Rachel Hodapp, (she/her)
Graduate Student, Anthropology-Cultural/ Medical Anthropology, UW-Madison
I thank and give credit to anthropologist Dorothy Hodgson for her extensive body of work among Maasai people in northern Tanzania. I am indebted to her for her work on Olkishoroto, and I want to be sure that I give credit where it is due.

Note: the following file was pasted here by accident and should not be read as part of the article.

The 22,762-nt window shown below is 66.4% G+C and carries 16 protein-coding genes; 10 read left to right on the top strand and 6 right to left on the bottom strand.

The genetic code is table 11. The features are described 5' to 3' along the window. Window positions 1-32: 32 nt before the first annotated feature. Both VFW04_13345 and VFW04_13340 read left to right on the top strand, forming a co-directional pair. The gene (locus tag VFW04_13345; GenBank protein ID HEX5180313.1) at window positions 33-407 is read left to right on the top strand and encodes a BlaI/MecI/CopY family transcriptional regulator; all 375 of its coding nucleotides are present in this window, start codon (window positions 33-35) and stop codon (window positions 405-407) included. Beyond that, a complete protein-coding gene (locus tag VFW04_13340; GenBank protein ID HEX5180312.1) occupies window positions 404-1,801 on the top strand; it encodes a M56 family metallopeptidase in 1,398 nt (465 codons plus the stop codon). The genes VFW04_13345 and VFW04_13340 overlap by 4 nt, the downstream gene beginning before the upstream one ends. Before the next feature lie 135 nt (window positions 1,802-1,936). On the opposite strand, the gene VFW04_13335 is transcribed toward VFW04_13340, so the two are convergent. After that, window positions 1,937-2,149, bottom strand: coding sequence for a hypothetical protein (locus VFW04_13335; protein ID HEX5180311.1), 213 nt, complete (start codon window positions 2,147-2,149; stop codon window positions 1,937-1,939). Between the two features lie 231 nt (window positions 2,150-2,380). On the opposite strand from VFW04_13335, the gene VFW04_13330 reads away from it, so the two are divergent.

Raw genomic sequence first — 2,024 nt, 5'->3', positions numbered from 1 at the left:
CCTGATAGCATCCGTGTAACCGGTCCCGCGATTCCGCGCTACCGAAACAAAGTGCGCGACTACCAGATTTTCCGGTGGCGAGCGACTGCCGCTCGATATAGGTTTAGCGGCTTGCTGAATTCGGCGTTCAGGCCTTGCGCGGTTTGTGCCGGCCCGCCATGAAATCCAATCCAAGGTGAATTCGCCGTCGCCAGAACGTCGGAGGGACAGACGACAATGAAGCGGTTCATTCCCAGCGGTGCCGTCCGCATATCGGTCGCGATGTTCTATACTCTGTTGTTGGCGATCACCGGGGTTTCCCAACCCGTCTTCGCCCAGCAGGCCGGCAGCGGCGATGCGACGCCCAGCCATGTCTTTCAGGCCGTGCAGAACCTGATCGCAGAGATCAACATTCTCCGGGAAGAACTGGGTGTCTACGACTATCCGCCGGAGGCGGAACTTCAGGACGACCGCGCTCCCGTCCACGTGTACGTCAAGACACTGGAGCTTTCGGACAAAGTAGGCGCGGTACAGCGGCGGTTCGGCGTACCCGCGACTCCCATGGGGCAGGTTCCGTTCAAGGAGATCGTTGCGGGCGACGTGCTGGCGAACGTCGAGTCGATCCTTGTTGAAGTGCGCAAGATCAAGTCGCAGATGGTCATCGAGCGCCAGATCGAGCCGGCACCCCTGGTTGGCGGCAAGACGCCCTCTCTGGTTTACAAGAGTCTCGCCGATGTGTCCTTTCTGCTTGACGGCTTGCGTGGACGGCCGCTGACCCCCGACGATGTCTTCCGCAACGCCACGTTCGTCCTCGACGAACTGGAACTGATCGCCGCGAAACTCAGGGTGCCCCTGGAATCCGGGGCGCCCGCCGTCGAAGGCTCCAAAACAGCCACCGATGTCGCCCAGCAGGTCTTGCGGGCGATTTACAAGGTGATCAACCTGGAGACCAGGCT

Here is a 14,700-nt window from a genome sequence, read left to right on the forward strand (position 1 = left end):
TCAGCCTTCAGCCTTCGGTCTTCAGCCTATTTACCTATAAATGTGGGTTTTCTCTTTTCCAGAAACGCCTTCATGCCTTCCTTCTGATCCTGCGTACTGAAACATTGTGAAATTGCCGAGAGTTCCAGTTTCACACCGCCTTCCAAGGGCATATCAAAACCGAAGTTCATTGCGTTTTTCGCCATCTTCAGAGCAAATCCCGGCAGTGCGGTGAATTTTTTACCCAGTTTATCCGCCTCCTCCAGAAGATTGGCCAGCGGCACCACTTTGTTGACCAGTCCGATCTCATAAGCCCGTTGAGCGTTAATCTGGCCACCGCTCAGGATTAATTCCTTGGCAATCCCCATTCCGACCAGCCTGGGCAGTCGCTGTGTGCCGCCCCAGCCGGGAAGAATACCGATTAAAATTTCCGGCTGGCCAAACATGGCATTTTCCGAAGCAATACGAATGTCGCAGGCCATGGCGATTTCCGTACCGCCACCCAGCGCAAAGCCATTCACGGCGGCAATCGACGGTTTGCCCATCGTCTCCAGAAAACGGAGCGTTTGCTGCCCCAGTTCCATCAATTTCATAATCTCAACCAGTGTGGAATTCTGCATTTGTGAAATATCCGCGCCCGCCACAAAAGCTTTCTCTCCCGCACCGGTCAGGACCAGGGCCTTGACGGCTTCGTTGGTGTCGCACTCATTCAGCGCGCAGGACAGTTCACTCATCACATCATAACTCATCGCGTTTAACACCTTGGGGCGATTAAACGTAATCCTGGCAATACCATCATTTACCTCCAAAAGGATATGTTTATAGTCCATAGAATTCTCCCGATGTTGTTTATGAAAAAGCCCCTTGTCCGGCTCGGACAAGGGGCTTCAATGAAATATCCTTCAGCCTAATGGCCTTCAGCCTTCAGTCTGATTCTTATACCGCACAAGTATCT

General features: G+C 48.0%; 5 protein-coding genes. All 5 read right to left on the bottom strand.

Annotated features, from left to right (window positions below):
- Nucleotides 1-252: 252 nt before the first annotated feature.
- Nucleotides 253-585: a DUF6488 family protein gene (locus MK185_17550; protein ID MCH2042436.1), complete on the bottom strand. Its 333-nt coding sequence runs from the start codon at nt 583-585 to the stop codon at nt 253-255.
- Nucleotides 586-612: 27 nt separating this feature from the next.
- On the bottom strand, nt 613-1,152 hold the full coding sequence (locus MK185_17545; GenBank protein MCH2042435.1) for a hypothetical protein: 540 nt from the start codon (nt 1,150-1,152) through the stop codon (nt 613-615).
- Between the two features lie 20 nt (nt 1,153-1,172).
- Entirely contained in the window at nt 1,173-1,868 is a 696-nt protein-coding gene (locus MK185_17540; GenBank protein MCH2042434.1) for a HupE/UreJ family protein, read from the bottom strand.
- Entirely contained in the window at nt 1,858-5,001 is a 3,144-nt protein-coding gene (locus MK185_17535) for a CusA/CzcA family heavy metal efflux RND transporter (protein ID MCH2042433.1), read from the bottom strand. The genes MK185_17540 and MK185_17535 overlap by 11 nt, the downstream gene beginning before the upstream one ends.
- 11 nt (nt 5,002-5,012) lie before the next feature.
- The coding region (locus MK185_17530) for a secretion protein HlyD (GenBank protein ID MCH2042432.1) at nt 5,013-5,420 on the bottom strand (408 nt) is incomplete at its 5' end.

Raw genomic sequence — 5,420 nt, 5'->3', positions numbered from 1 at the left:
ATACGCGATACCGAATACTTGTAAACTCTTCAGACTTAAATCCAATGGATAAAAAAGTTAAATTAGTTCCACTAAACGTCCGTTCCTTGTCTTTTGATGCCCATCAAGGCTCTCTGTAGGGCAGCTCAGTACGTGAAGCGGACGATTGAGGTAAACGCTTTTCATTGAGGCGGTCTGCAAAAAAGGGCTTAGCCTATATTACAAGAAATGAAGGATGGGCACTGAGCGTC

In a world shaped by colonial legacies and neoliberal practices, what does effective political action look like? Mohanty’s (2003, 3) “feminism without borders” urges feminists to take up an “antiracist framework, anchored in decolonization and committed to an anti-capitalist critique” to realize socially, and economically just politics rooted in transnational solidarity. In this presentation, I posit that women’s social organizing in Africa are especially well-positioned to further this project for three main reasons: (1) they have long acted against unjust systems (such as patriarchy, heterosexism, colonialism, and capitalism), (2) they organize around notions (such as relational personhoods, collective welfare, political mobilizing, coalition building, and reflective solidarity) that contrast those of colonialist, capitalist, and neoliberalist orthodoxies (such as individualization, isolation, personal ambition and advancement, competition, and dehumanization) and (3) they are not ‘the master’s tool (Lorde 1981). I focus this presentation on Maasai women of northern Tanzania and Olkishoroto–a centuries-old form of social organizing around shared values of motherhood and morality that affect social and structural change.